Yesterday, YouGov and the Huffington Post released a poll showing that large majorities of Americans — and pluralities across every political demographic — have an “unfavorable opinion” of the Islamic faith. The numbers are simply not close:
There will be no doubt some hand-wringing about “Islamophobia” and further calls to continue the American elite’s fourteen-year track record of whitewashing Islamic beliefs and culture, but I wonder if the media is missing a powerful, largely-uncovered influence on America’s hearts and minds — the experience and testimony of the more than two million Americans who’ve served overseas since 9/11 and have experienced Islamic cultures up-close.
Yes, they were in the middle of a war — but speaking from my own experience — the war was conducted from within a culture that was shockingly broken. I expected the jihadists to be evil, but even I couldn’t fathom the depths of their depravity. And it was all occurring against the backdrop of a brutally violent and intolerant culture. Women were beaten almost as an afterthought, there was a near-total lack of empathy for even friends and neighbors, lying was endemic, and sexual abuse was rampant. Even more disturbingly, it seemed that every problem was exacerbated the more religious and pious a person (or village) became.
I spent enough time outside the wire and interacting with tribal leaders to get a sense of the reality around me, but the younger guys on the line spent weeks at a time living in the heart of the local community. I remember one young soldier, after describing the things he’d seen since the start of the deployment, gestured towards the village around us and said — in perfect Army English — “Sir, this s**t is f**ked up.”
It is indeed. While it’s certainly unfair to judge Indonesia or Malaysia by the standards of Iraq or Afghanistan, it’s very hard to shake the power of lived experience, nor should we necessarily try. After all, when we hear stories from Syria, Yemen, Gaza, the Sinai, Libya, Nigeria, Somalia, Mali, Pakistan, and elsewhere they all fit the same depressing template of the American conflict zones. Nor is the dazzlingly wealthy veneer of Saudi Arabia, Kuwait, or the other Gulf States all that impressive. Tens of thousands of soldiers have seen the veritable slave labor that toils within the oil empires and have witnessed first-hand their casual disregard for “lesser” life.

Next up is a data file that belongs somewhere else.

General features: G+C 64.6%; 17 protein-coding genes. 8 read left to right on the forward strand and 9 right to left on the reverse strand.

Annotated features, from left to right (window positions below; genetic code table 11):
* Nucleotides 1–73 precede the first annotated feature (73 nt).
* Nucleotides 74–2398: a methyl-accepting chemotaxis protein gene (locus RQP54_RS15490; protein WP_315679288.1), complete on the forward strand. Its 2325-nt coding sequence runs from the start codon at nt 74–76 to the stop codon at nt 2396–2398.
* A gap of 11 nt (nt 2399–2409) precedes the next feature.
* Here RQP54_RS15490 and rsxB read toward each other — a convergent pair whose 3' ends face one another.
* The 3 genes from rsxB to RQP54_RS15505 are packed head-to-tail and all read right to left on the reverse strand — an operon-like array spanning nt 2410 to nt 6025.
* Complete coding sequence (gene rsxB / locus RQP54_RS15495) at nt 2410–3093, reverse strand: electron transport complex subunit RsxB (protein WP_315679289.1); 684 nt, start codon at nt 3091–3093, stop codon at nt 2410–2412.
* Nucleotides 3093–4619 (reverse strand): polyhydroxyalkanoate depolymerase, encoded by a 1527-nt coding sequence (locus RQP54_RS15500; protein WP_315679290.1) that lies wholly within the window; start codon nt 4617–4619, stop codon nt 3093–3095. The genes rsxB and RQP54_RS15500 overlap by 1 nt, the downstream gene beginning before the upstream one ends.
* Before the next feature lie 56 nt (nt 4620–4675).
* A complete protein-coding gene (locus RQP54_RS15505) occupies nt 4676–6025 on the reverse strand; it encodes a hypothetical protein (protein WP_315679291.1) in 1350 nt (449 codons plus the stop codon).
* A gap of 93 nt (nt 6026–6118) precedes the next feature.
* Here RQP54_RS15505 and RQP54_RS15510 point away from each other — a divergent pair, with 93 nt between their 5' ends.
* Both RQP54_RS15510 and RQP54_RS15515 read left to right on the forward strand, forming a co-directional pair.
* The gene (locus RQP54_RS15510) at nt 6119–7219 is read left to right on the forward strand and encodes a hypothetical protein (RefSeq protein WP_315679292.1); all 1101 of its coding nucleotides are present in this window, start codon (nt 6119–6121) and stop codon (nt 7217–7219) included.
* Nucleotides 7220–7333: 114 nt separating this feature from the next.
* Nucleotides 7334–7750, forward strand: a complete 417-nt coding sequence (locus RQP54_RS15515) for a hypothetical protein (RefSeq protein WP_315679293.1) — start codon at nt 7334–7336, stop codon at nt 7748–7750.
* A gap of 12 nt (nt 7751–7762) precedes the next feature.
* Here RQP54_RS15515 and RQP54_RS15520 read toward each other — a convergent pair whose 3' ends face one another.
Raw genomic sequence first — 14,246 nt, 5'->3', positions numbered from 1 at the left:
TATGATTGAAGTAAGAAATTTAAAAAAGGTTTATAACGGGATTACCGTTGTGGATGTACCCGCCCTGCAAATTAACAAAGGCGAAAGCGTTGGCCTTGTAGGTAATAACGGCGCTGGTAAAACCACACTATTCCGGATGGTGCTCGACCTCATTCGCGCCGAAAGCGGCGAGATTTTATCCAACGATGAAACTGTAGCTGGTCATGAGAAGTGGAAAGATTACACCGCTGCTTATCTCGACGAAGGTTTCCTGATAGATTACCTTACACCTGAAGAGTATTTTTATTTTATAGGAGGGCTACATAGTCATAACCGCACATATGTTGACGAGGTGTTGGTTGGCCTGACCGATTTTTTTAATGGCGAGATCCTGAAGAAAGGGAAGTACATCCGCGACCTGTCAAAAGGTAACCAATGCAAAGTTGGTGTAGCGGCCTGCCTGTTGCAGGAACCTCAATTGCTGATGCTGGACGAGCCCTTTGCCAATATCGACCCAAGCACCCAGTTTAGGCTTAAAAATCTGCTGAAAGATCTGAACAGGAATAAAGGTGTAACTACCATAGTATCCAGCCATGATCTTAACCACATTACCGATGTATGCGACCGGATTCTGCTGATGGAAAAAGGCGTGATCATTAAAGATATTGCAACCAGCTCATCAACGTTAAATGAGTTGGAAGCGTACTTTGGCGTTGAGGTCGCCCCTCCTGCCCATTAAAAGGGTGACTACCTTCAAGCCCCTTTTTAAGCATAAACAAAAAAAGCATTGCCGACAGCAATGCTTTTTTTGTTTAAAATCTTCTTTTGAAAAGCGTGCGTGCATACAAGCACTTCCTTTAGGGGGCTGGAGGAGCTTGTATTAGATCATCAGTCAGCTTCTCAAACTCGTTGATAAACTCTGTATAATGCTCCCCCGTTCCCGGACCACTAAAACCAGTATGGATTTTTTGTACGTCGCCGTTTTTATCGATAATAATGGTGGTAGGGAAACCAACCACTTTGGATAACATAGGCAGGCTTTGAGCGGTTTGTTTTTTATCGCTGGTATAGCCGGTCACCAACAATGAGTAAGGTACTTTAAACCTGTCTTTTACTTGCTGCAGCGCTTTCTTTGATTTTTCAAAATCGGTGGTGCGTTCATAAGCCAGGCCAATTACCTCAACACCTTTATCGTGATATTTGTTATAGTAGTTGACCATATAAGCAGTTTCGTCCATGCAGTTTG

But this same experience has caused us to treasure the Muslim friends we do have — in part because we recognize the extreme risks of their loyalty and defiance of jihad. That’s why American officers fiercely champion the immigration of local interpreters, even to the point of welcoming them into their own home. That’s why there’s often an intense connection with our Kurdish allies, the single-most effective ground fighting force against ISIS.
Two million Americans have been downrange, and they’ve come home and told families and friends stories the media rarely tells. Those stories have an impact, but because of the cultural distance between America’s warriors and its media, academic, and political aristocracy, it’s an impact the aristocracy hasn’t been tracking. Experience trumps idealistic rhetoric, and I can’t help but think that polls like YouGov’s are at least partly registering the results of a uniquely grim American experience.